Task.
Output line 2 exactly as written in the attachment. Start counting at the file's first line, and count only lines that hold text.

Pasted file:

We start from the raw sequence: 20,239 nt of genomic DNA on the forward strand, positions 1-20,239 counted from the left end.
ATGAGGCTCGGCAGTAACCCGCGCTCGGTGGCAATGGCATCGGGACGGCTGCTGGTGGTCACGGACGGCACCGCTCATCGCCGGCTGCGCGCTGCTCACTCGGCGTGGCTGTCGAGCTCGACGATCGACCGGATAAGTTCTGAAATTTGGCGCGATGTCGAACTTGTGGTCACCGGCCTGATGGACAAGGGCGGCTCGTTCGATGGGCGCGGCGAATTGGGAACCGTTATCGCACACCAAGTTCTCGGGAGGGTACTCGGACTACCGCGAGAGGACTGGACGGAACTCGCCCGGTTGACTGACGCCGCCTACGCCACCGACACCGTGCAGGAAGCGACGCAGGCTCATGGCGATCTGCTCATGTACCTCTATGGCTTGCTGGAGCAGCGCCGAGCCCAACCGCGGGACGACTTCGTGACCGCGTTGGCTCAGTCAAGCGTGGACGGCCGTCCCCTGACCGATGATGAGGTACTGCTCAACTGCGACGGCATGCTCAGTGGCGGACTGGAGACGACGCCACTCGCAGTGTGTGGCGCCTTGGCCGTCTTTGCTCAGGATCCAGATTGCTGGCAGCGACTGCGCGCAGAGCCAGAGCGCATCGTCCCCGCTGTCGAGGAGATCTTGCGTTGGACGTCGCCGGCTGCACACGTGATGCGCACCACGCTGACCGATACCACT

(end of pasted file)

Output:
ATGAGGCTCGGCAGTAACCCGCGCTCGGTGGCAATGGCATCGGGACGGCTGCTGGTGGTCACGGACGGCACCGCTCATCGCCGGCTGCGCGCTGCTCACTCGGCGTGGCTGTCGAGCTCGACGATCGACCGGATAAGTTCTGAAATTTGGCGCGATGTCGAACTTGTGGTCACCGGCCTGATGGACAAGGGCGGCTCGTTCGATGGGCGCGGCGAATTGGGAACCGTTATCGCACACCAAGTTCTCGGGAGGGTACTCGGACTACCGCGAGAGGACTGGACGGAACTCGCCCGGTTGACTGACGCCGCCTACGCCACCGACACCGTGCAGGAAGCGACGCAGGCTCATGGCGATCTGCTCATGTACCTCTATGGCTTGCTGGAGCAGCGCCGAGCCCAACCGCGGGACGACTTCGTGACCGCGTTGGCTCAGTCAAGCGTGGACGGCCGTCCCCTGACCGATGATGAGGTACTGCTCAACTGCGACGGCATGCTCAGTGGCGGACTGGAGACGACGCCACTCGCAGTGTGTGGCGCCTTGGCCGTCTTTGCTCAGGATCCAGATTGCTGGCAGCGACTGCGCGCAGAGCCAGAGCGCATCGTCCCCGCTGTCGAGGAGATCTTGCGTTGGACGTCGCCGGCTGCACACGTGATGCGCACCACGCTGACCGATACCACT